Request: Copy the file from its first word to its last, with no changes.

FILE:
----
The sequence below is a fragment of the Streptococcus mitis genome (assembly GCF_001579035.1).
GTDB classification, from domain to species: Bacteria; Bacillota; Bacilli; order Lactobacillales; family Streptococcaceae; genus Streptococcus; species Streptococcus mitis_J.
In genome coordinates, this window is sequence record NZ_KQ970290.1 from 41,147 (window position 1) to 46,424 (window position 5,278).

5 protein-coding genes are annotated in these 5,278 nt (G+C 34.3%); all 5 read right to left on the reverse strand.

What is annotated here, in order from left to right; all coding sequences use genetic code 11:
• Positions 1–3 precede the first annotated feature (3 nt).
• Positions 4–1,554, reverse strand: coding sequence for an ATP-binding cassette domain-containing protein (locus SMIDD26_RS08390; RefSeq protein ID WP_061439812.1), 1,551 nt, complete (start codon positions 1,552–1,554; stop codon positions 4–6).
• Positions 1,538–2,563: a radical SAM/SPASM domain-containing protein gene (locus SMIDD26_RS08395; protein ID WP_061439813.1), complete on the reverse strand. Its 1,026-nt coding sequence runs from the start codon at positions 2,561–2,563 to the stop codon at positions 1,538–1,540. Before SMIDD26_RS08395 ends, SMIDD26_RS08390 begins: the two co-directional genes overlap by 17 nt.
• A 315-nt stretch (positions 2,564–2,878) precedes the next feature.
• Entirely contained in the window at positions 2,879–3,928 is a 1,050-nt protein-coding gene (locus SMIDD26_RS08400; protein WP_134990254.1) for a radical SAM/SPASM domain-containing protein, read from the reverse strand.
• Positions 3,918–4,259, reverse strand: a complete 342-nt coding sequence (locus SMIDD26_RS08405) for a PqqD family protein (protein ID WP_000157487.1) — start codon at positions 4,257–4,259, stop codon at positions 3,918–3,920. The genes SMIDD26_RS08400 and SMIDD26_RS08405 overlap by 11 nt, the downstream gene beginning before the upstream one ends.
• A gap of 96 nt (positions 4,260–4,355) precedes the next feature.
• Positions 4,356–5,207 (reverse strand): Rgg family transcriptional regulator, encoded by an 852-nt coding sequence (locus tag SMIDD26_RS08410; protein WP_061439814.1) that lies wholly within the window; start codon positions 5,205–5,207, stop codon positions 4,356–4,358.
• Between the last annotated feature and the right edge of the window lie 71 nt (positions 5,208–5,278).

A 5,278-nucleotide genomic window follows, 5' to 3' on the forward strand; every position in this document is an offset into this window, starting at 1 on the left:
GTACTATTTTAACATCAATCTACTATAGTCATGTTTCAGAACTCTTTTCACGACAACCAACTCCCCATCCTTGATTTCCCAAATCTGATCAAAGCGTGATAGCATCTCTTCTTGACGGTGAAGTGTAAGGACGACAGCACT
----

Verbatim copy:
The sequence below is a fragment of the Streptococcus mitis genome (assembly GCF_001579035.1).
GTDB classification, from domain to species: Bacteria; Bacillota; Bacilli; order Lactobacillales; family Streptococcaceae; genus Streptococcus; species Streptococcus mitis_J.
In genome coordinates, this window is sequence record NZ_KQ970290.1 from 41,147 (window position 1) to 46,424 (window position 5,278).

5 protein-coding genes are annotated in these 5,278 nt (G+C 34.3%); all 5 read right to left on the reverse strand.

What is annotated here, in order from left to right; all coding sequences use genetic code 11:
• Positions 1–3 precede the first annotated feature (3 nt).
• Positions 4–1,554, reverse strand: coding sequence for an ATP-binding cassette domain-containing protein (locus SMIDD26_RS08390; RefSeq protein ID WP_061439812.1), 1,551 nt, complete (start codon positions 1,552–1,554; stop codon positions 4–6).
• Positions 1,538–2,563: a radical SAM/SPASM domain-containing protein gene (locus SMIDD26_RS08395; protein ID WP_061439813.1), complete on the reverse strand. Its 1,026-nt coding sequence runs from the start codon at positions 2,561–2,563 to the stop codon at positions 1,538–1,540. Before SMIDD26_RS08395 ends, SMIDD26_RS08390 begins: the two co-directional genes overlap by 17 nt.
• A 315-nt stretch (positions 2,564–2,878) precedes the next feature.
• Entirely contained in the window at positions 2,879–3,928 is a 1,050-nt protein-coding gene (locus SMIDD26_RS08400; protein WP_134990254.1) for a radical SAM/SPASM domain-containing protein, read from the reverse strand.
• Positions 3,918–4,259, reverse strand: a complete 342-nt coding sequence (locus SMIDD26_RS08405) for a PqqD family protein (protein ID WP_000157487.1) — start codon at positions 4,257–4,259, stop codon at positions 3,918–3,920. The genes SMIDD26_RS08400 and SMIDD26_RS08405 overlap by 11 nt, the downstream gene beginning before the upstream one ends.
• A gap of 96 nt (positions 4,260–4,355) precedes the next feature.
• Positions 4,356–5,207 (reverse strand): Rgg family transcriptional regulator, encoded by an 852-nt coding sequence (locus tag SMIDD26_RS08410; protein WP_061439814.1) that lies wholly within the window; start codon positions 5,205–5,207, stop codon positions 4,356–4,358.
• Between the last annotated feature and the right edge of the window lie 71 nt (positions 5,208–5,278).

A 5,278-nucleotide genomic window follows, 5' to 3' on the forward strand; every position in this document is an offset into this window, starting at 1 on the left:
GTACTATTTTAACATCAATCTACTATAGTCATGTTTCAGAACTCTTTTCACGACAACCAACTCCCCATCCTTGATTTCCCAAATCTGATCAAAGCGTGATAGCATCTCTTCTTGACGGTGAAGTGTAAGGACGACAGCACT